(3) In every field I know, the standard govt forecasts are as good as the consensus of experts in that field. For example, compare Fed forecasts vs. the Blue Chip forecasts or averages from the quarterly Survey of Professional Forecasters.

      5. I suspect you are correct that my critique with regard to discontinuities generally applies equally to the private sector and the government. Michael Lewis has done a good a job explaining why so few people are able to predict discontinuities, often even after they have become evident. In that regard I particularly recommend The Big Short and The Undoing Project.

      6. Larry Kummer, Editor


        “I suspect you are correct”

        Even a blind squirrel…

        “Prediction is very difficult, especially about the future.”
        — Ancient wisdom, attributed to many people.

  2. We are lousy at evaluating big, slow moving risks. And of course, timing is the hardest thing to pin down. No question that in the name of profit, media capitalizes on our fascination with disaster, thus resulting in the “cry wolf” syndrome.

    Big, slow moving disasters do happen though, we just don’t want to spend the up front effort to minimize the damage when they do arrive. Let’s consider where California was before the rains finally came last year. If not for the “atmospheric river” event, there would have been some serious hardships on the west coast this year. Is the briefly ameliorated drought a symptom of global warming? A rare but inevitable statistical event ? Part of a multi decadal cyclical phenomenon? Doesn’t matter, we saw it coming for years. Our political system does nor respond very well to these types of things.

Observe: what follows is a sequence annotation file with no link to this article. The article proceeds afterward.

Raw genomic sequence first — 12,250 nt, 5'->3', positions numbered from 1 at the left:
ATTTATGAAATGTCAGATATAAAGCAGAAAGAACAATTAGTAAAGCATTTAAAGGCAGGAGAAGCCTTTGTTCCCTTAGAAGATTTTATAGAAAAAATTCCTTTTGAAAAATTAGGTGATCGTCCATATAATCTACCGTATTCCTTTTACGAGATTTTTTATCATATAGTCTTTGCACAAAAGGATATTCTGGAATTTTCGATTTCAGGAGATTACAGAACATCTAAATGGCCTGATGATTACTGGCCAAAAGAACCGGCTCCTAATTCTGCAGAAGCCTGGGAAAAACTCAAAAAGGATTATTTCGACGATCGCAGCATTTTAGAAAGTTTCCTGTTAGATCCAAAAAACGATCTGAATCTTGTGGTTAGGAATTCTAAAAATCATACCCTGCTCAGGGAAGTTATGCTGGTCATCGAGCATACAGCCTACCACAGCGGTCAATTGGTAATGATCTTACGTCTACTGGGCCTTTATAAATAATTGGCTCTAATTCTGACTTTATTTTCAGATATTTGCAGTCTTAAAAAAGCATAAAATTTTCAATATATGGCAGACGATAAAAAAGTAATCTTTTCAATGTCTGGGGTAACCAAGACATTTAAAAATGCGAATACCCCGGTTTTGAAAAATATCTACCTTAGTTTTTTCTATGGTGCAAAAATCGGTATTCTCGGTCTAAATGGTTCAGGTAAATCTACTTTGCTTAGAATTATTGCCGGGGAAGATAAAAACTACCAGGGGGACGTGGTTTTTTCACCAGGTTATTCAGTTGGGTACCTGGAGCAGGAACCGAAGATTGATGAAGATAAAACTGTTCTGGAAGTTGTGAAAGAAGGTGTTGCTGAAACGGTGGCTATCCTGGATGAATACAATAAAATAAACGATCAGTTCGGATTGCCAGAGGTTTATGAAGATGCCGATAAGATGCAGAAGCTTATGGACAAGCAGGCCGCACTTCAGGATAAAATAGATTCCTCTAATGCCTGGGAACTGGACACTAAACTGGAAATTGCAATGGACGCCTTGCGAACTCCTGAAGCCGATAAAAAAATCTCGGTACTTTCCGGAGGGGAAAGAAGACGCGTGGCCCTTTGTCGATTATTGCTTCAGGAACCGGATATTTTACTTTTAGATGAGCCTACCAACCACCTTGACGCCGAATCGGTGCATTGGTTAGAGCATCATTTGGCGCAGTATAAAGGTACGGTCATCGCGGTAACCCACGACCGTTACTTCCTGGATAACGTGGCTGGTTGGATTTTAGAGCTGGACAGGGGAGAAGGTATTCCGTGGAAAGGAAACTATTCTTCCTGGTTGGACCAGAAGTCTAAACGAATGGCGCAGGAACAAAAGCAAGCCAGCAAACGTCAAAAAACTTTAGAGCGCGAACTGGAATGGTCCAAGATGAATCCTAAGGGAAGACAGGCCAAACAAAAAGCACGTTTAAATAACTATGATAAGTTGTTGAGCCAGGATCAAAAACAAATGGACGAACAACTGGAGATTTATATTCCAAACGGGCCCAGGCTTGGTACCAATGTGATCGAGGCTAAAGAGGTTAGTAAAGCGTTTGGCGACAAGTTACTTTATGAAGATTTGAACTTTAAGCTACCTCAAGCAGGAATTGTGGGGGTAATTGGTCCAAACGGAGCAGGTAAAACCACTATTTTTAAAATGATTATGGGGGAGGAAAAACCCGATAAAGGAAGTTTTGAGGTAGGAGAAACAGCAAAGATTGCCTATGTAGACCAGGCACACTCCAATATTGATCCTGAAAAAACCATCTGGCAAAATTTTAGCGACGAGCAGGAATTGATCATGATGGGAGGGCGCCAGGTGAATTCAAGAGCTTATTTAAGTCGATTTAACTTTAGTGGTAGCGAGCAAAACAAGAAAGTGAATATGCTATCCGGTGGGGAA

1. Planning ahead for drought and other predictable problems is important and useful. Pretending they are caused by something we can control is not helpful because it will direct our efforts in the wrong direction. Century long drought is a historical fact for the CA area and they were not caused by humans. (http://www.mercurynews.com/2014/01/25/california-drought-past-dry-periods-have-lasted-more-than-200-years-scientists-say/) We can expect similar droughts to come and it is within our capability to prepare for them — but not to prevent them.

      1. Andrew,

        “Pretending they are caused by something we can control is not helpful ”

        I doubt if any climate scientists agree with your confident broad statement. First, our GHG emissions can be substantially “controlled” over long time horizons (with material changes beginning 2 decades out if we start today. Second, the IPCC’s AR5 report said the following about the effect of continued greenhouse gas emissions on the intensity and severity of droughts.

        • Early 21st century: low confidence {section 11.3}.
        • Late 21st century: likely with medium confidence on a regional to global scale {section 12.4}.
    2. LK,
      I think what Andrew was getting at, is that California’s climate history includes two 200-year long droughts in the last 1200 (?) years and the wettest 200 years most recently. It is within normal climate variability to have a 200 year-long drought in the long term, regardless of human influences. There needs to be a plan to deal with drought and sort out the politically difficult topic of water rights regardless of efforts to reduce GHG emissions. We need to plan for the past.

      1. Kira,

        “California’s climate history includes two 200-year long droughts ”